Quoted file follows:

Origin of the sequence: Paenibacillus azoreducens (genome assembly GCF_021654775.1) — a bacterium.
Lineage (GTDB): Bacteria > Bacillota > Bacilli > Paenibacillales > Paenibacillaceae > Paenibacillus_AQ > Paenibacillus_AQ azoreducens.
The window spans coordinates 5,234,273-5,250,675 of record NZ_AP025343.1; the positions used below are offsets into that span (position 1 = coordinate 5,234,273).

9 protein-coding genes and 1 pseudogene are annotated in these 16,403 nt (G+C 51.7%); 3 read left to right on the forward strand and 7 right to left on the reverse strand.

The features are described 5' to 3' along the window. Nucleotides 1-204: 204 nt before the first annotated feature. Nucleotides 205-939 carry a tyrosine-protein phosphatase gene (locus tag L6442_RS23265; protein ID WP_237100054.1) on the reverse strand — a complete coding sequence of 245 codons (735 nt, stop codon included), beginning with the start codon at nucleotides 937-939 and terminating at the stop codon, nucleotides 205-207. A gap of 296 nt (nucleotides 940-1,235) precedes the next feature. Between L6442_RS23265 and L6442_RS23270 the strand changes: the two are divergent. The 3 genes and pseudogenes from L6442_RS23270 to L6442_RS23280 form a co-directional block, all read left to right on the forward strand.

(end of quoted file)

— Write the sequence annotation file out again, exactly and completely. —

Origin of the sequence: Paenibacillus azoreducens (genome assembly GCF_021654775.1) — a bacterium.
Lineage (GTDB): Bacteria > Bacillota > Bacilli > Paenibacillales > Paenibacillaceae > Paenibacillus_AQ > Paenibacillus_AQ azoreducens.
The window spans coordinates 5,234,273-5,250,675 of record NZ_AP025343.1; the positions used below are offsets into that span (position 1 = coordinate 5,234,273).

9 protein-coding genes and 1 pseudogene are annotated in these 16,403 nt (G+C 51.7%); 3 read left to right on the forward strand and 7 right to left on the reverse strand.

The features are described 5' to 3' along the window. Nucleotides 1-204: 204 nt before the first annotated feature. Nucleotides 205-939 carry a tyrosine-protein phosphatase gene (locus tag L6442_RS23265; protein ID WP_237100054.1) on the reverse strand — a complete coding sequence of 245 codons (735 nt, stop codon included), beginning with the start codon at nucleotides 937-939 and terminating at the stop codon, nucleotides 205-207. A gap of 296 nt (nucleotides 940-1,235) precedes the next feature. Between L6442_RS23265 and L6442_RS23270 the strand changes: the two are divergent. The 3 genes and pseudogenes from L6442_RS23270 to L6442_RS23280 form a co-directional block, all read left to right on the forward strand.